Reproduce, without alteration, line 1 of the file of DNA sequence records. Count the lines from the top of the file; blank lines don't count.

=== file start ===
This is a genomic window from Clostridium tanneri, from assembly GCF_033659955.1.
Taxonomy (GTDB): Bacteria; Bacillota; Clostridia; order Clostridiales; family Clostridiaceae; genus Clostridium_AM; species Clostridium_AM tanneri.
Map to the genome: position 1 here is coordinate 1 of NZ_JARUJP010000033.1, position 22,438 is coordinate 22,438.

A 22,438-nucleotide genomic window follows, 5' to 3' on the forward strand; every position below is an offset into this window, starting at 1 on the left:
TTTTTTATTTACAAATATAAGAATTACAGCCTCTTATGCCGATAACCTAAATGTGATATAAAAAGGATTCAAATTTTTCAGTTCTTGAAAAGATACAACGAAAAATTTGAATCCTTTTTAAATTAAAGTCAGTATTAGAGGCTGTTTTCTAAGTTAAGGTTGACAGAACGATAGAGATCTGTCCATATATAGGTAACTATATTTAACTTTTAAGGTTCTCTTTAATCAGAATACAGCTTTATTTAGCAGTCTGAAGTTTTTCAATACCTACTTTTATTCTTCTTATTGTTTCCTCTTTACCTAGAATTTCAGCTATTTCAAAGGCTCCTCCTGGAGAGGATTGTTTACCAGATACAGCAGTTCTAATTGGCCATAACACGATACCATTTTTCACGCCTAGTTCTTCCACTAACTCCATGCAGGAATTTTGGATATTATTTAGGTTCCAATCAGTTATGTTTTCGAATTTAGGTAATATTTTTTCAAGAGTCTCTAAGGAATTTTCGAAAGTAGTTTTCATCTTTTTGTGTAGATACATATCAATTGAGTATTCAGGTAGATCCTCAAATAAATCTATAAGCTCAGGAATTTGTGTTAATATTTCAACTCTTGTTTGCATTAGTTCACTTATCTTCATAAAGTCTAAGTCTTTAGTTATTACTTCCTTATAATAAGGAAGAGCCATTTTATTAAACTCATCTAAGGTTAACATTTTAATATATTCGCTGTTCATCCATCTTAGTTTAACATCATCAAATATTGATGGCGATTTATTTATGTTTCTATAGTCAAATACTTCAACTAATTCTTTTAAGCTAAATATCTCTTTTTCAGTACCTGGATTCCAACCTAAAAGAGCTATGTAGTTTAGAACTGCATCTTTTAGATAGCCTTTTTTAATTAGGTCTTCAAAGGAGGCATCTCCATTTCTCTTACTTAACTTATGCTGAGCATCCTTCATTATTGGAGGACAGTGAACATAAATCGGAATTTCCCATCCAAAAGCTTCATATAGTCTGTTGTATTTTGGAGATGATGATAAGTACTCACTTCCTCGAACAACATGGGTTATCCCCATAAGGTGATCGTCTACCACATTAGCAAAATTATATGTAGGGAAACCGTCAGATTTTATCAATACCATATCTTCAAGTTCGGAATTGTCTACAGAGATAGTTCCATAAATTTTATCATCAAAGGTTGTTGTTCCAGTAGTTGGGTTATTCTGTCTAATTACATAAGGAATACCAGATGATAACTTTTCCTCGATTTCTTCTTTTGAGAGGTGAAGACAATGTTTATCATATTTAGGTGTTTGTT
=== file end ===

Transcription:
This is a genomic window from Clostridium tanneri, from assembly GCF_033659955.1.